FR. RON ROLHEISER, omi
June 2, 2003
Why does God stay hidden? Why doesn't God reveal himself so concretely and physically that no one could doubt his existence?
I like Karl Rahner's perspective on this. God isn't hidden, he says, we just don't have the eyes to see God because our eyes aren't attuned to that kind of reality: "We are just discovering today that one cannot picture God to oneself in an image that has been carved out of the wood of the world. This experience is not the genesis of atheism, but the discovery that the world is not God."
We struggle with doubt because we can't picture God's existence, imagine God's reality or feel God's presence in our normal ways. At a certain point, our minds, imaginations and hearts simply run out of gas, out of room, out of feeling and leave us dry, unable to nail down the reality of God the way we're used to nailing down most everything else.
Why is that? Rahner's insight provides a clue: We struggle with faith because the world is not God and we can't walk around the landscape of spirit in the same way as we stroll around in this world. Why not? Precisely because God and the other world are spirit and we are being invited into a reality whose hugeness is beyond conception, whose silence is beyond language, and whose reality is beyond the physical and all that we can see, touch, taste, smell and feel in the normal way. God is life, light, love, energy, vastness, and simplicity beyond our categories.
Thus, it's easy to have doubts about God's existence, and not just if we are young and still over-enthralled by the reality of this world, its stunning beauty, the promises it dangles before us, and its overpowering physical character. In a world where the physical defines everything, it can be difficult to believe in anything else.
The classical mystics speak of two "dark nights of the soul" – two painful, purifying periods of life we must all undergo. The first of these it calls "the night of the senses." This darkness, they tell us, refers to a period of painful trial which helps purify our motivation so as to make us less selfish. But these same mystics assure us that, during this first dark night, we are given consolation in our faith. God feels near. The feeling is like that of taking a bitter-tasting medicine that we know will make us better.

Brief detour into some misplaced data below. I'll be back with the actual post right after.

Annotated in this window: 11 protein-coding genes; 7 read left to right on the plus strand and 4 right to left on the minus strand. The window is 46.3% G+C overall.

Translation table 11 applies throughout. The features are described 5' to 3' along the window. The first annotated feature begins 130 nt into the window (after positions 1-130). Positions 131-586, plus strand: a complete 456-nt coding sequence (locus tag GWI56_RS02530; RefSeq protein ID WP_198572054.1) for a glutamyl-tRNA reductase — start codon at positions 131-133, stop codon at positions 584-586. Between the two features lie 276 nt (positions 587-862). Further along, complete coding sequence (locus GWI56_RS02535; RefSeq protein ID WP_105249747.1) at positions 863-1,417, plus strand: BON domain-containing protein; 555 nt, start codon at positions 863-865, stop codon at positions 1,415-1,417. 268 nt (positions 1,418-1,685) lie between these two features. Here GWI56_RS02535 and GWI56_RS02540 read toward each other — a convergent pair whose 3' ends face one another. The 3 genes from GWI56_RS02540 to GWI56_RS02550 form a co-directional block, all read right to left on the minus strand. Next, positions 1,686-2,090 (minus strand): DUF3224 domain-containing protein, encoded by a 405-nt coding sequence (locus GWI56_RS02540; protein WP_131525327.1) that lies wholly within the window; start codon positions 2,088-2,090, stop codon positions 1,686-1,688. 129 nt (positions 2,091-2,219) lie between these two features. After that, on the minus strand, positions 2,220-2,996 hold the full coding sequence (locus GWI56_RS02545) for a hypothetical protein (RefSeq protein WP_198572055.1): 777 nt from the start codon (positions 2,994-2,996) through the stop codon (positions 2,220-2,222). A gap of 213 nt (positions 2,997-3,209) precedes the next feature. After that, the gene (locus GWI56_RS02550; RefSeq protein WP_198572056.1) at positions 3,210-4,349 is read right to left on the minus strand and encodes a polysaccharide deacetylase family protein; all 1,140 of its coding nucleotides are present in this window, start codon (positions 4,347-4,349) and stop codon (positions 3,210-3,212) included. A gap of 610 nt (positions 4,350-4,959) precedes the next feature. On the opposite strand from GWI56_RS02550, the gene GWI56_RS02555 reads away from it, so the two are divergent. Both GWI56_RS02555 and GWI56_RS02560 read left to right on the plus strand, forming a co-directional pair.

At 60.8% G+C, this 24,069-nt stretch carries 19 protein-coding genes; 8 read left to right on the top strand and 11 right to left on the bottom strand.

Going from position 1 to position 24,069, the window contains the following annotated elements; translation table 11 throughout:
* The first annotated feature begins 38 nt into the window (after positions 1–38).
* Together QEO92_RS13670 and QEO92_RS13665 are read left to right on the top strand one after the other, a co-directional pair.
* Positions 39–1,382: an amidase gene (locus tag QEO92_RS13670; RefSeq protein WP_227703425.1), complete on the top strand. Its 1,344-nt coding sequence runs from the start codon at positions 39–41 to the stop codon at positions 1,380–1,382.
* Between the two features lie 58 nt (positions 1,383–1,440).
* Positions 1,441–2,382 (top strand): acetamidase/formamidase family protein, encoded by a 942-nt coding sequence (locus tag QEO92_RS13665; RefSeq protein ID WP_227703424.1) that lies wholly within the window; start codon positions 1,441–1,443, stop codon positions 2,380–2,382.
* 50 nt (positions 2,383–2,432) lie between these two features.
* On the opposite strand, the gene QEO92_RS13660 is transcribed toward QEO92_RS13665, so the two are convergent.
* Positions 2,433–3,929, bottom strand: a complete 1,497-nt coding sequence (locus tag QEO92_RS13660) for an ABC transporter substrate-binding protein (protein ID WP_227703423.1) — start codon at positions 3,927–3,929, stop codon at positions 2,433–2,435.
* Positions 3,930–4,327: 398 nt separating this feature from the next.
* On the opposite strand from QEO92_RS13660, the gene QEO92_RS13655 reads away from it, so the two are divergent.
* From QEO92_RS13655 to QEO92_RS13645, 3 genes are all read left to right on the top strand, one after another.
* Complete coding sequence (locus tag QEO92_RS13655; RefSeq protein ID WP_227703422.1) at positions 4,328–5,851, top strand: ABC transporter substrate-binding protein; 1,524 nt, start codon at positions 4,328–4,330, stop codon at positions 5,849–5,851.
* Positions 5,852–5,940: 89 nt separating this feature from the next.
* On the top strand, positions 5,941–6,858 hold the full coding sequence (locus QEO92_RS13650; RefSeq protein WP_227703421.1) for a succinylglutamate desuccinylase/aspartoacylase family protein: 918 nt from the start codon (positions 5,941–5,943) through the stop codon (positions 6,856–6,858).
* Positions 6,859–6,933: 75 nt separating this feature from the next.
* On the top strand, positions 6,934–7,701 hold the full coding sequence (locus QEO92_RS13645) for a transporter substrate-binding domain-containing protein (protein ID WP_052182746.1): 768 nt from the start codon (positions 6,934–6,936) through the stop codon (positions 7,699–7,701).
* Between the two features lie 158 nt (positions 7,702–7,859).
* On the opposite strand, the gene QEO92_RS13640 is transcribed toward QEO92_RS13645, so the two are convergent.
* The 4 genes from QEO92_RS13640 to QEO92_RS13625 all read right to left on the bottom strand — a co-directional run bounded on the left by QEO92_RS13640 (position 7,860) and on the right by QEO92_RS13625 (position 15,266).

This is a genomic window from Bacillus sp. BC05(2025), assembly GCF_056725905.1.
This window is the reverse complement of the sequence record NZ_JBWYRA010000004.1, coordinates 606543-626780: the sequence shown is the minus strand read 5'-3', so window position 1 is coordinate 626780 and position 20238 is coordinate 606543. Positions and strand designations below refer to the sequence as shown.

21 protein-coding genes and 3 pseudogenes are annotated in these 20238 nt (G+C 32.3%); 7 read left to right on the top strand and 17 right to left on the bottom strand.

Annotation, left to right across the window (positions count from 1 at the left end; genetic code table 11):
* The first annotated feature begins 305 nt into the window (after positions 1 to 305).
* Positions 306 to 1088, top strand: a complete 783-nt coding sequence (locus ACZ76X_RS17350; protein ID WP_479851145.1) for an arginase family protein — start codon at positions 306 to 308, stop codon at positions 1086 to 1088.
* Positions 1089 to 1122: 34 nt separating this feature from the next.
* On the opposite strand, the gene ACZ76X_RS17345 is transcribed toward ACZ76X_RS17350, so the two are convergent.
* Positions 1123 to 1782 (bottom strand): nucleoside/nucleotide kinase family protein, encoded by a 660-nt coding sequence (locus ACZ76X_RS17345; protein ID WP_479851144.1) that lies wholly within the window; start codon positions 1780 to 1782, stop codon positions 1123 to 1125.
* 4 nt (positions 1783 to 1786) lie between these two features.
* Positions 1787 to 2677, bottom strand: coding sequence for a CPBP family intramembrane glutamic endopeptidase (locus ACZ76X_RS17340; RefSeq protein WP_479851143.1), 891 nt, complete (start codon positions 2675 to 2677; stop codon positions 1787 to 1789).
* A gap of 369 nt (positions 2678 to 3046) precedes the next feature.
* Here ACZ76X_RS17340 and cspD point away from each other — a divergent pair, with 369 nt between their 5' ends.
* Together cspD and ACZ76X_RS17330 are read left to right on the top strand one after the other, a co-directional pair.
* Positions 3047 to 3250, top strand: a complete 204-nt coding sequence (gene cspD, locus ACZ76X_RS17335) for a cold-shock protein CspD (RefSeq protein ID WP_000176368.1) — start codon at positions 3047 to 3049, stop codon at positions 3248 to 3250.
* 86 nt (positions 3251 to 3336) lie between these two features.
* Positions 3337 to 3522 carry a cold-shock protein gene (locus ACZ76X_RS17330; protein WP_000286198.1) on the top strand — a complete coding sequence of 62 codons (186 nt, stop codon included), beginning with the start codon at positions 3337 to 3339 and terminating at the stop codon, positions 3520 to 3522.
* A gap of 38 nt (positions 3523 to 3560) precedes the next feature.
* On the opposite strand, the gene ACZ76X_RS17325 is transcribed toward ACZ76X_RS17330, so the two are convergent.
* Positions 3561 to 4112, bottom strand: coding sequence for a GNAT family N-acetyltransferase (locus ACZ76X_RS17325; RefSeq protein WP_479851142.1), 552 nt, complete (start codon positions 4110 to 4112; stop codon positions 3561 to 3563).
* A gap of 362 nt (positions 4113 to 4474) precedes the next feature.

The second night, "the night of the spirit" is much more "the test" to which the Lord's Prayer refers. What happens here is that God seemingly disappears. All our old securities in faith dissolve and all efforts to reground ourselves through former faith-practices come up dry. God seems unreal to our heads and hearts, even as, in the depth of our being, something else is happening which belies what's happening on the surface – namely, even as our thoughts and feelings about God seem empty, we are, in our more important decisions and values, riveting ourselves ever more firmly to God and the other world. Such are the dynamics of faith. Sometimes what feels like doubt and atheism is the beginning of real belief.
Nicholas Lash, professor of Divinity at Cambridge, once made this comment about our struggle: "We need do no more than notice that most of our contemporaries still find it `obvious' that atheism is not only possible, but widespread and that, both intellectually and ethically, it has much to commend it. This view might be plausible if being an atheist were a matter of not believing that there exists `a person without a body' who is `eternal, free, able to do anything, knows everything' and is `the proper object of human worship and obedience, the creator and sustainer of the universe.'
"If, however, by `God' we mean the mystery, announced in Christ, breathing all things out of nothing into peace, then all things have to do with God in every move and fragment of their being, whether they notice this and suppose it to be so or not.
"Atheism, if it means deciding not to have anything to do with God, is thus self-contradictory and, if successful, self-destructive."
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